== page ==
The Boy Lincoln Statue, not yet 3-years-old, and the century-old seated Lincoln statue were damaged early Sunday when an alleged drunken driver tore through Hodgenville’s Lincoln Square traffic island.
Boy Lincoln, a depiction of Abraham Lincoln at age 7 standing with his dog Honey, was dedicated to the city in May 2008 as part of the Lincoln Bicentennial Celebration. The small bronze sculpture was knocked from its base by a 2001 Ford Taurus driven by Jeremy Scott Veatch, 23, of Austin.
Just after 4 a.m., the car entered the traffic island from U.S. 31-E (East Main Street), squeezed through a set of traffic barriers, struck the small statue and a spotlight, nicked the base of the larger Lincoln statue and hit a flagpole before coming to rest. No brake marks were visible.
The car and Boy Lincoln landed behind the Adolph A. Weinman statue of the adult Lincoln, which was dedicated in 1909. It is not yet determined whether the older statue was damaged by the jolt to the base.
The car had extensive front-end damage.
Boy Lincoln has severe scrapes and scratches on his head and leg. Honey lost part of an ear. The hollow sculpture’s base was dented.
Veatch, who was not injured, told investigating officer Marcus Jackson of Hodgenville City Police that he had been to a party in Bardstown Saturday night and was on his way home to Barren County when he missed the turn at the “squircle.”
Veatch’s blood alcohol level was .180, according to the arrest report. The legal limit is .08.
Veatch was charged with DUI and failure to produce proof of insurance. Veatch said he has insurance, according to Jackson, but did not have an insurance card.
Hodgenville Mayor Terry Cruse was notified about the crash shortly after it occurred. He said he had a chance to speak with Veatch at the scene.
“He said, ‘I was just trying to get home, sir,’” said Cruse.
Hodgenville and LaRue County firefighters picked up debris and washed the area with a fire hose.
Veatch, who has two prior speeding tickets, was lodged in the LaRue County Detention Center under $1,000 bond and will be arraigned Wednesday in LaRue District Court.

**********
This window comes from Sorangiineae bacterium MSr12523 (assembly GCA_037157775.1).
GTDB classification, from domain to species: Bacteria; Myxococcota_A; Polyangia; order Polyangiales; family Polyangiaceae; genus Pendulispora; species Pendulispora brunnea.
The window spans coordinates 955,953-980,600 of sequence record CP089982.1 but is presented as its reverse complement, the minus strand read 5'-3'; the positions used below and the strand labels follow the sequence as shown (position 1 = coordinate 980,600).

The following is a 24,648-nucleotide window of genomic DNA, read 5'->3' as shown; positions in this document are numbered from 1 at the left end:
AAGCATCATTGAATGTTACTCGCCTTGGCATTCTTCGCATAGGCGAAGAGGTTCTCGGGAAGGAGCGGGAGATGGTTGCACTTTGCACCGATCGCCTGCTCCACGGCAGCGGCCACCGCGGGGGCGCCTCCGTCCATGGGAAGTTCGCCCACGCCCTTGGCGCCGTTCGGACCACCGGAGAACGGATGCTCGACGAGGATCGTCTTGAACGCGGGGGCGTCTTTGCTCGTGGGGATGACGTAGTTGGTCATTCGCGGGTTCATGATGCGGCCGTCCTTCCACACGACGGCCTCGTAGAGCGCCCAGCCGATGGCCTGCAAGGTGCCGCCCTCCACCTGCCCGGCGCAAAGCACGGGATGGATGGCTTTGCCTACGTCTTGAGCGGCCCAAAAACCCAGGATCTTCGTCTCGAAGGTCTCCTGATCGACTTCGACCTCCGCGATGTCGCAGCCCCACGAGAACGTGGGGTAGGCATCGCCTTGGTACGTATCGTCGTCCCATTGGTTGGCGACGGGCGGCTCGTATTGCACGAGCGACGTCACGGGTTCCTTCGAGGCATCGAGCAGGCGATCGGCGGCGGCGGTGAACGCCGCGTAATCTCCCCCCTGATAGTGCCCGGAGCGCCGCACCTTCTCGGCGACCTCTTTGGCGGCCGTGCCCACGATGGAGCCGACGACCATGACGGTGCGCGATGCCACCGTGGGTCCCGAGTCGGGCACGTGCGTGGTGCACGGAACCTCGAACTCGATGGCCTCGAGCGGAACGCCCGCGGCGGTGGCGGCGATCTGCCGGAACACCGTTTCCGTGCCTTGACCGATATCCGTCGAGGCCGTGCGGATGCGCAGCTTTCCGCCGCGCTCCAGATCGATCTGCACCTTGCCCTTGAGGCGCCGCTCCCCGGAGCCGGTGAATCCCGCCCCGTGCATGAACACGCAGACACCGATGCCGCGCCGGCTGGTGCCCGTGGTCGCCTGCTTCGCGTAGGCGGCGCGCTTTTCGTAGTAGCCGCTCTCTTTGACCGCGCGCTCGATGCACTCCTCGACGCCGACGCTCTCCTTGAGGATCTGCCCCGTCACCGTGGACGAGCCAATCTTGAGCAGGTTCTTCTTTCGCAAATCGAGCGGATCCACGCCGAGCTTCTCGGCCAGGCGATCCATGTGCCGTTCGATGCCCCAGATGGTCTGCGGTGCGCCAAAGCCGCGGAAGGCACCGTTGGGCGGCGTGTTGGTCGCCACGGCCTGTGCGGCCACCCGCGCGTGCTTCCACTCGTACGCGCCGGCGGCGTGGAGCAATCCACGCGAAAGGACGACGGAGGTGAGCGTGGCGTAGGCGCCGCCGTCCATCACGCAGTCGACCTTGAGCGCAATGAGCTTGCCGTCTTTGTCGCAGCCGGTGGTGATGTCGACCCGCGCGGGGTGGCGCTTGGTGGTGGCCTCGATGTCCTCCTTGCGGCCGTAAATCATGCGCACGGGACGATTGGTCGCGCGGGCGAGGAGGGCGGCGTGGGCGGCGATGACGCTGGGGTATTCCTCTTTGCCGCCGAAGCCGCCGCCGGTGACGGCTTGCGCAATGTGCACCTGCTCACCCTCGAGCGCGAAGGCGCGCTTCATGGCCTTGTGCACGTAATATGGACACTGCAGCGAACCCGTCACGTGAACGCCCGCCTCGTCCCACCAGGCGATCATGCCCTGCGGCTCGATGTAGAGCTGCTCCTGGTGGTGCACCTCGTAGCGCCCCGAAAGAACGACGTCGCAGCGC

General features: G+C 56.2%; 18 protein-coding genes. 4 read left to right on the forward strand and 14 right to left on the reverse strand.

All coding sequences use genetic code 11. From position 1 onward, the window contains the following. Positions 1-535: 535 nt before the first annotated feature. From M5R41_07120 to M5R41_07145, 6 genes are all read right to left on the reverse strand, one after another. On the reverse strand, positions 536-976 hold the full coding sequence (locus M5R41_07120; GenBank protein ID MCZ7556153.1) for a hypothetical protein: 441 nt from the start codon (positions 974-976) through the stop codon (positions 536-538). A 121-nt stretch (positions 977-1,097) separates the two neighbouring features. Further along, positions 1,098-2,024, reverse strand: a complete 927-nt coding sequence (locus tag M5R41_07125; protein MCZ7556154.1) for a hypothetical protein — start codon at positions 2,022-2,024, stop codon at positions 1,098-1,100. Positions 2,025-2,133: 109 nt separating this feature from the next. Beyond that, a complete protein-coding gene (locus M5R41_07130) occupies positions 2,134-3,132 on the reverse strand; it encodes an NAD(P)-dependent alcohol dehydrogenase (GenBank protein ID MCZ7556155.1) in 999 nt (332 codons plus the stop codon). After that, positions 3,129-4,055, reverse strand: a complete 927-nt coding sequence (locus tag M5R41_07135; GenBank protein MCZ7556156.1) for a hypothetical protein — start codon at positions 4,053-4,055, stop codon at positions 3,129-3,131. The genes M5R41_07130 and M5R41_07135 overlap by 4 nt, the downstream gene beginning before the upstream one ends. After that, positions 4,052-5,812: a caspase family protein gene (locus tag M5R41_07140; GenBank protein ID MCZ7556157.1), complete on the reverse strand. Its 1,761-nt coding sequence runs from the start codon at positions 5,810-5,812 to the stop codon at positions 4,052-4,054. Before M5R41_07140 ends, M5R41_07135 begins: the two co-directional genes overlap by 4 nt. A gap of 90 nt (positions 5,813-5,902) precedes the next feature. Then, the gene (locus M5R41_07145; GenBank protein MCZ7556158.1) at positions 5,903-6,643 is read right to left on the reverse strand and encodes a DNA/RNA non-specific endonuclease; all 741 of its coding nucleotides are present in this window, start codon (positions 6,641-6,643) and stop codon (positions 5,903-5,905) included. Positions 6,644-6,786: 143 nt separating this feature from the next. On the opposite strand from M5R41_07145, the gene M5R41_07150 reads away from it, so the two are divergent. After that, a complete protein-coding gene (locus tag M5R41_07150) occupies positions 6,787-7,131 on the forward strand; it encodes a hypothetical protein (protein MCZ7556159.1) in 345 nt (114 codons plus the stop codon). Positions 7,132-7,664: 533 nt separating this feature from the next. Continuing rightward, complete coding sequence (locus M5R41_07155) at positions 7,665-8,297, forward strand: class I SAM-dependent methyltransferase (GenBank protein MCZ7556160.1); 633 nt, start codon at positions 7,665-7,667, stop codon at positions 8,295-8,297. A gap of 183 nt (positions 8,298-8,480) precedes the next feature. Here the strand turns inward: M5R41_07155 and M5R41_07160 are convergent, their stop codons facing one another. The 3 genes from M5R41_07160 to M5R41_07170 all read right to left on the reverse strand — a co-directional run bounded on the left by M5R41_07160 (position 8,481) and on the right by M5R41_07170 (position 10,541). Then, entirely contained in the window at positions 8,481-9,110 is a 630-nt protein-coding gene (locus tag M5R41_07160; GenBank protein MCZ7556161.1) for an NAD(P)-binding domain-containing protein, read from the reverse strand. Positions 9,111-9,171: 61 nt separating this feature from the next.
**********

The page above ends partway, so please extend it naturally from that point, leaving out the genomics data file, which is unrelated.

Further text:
Police Chief Steve Johnson said Veatch may also be charged with first-degree criminal mischief.
Cruse said he wasn’t surprised that a vehicle had managed to strike the statues. Several years ago, a man who was eventually charged with DUI drove a car into the seated Lincoln statue before the traffic island turned into a circle, Cruse said. More recently, another driver drove straight through the island, but missed the statues.
Cruse has contacted the Kentucky Historical Society and the Boy Lincoln’s maker, Daub Firmin Hendrickson Sculpture group of Berkeley, Calif., about repairs. Sculptor Rob Firmin will help determine if the sculpture can be restored or if it will need to be re-cast.
The City obtained the original mold for Boy Lincoln during the Lincoln Bicentennial.
“My opinion is that it will be a minimum of three months before we can replace it,” Cruse said.
Firmin, responding to an email Monday, said he was “terribly upset that our Boy Lincoln was hit by a car and am also relieved to hear that no one was injured in the accident.”
“We will repair or replace him depending on the extent and type of damage sustained,” Firmin said. “It was wise of the town to maintain the full-size mold. Hodgenville will have its ‘Lincoln as a Boy’ back as good as new.”
The sculpture has been placed in storage.
The Boy Lincoln sculpture was funded by a $200,000 grant from the Kentucky Abraham Lincoln Bicentennial Commission and the Kentucky Arts Council. The grant covered bid-taking, design and dedication ceremony. The statue itself is valued at about $120,000, Cruse said.
The City will consider reconfiguring the traffic barriers to make it more difficult for vehicles to drive onto the island, Cruse said.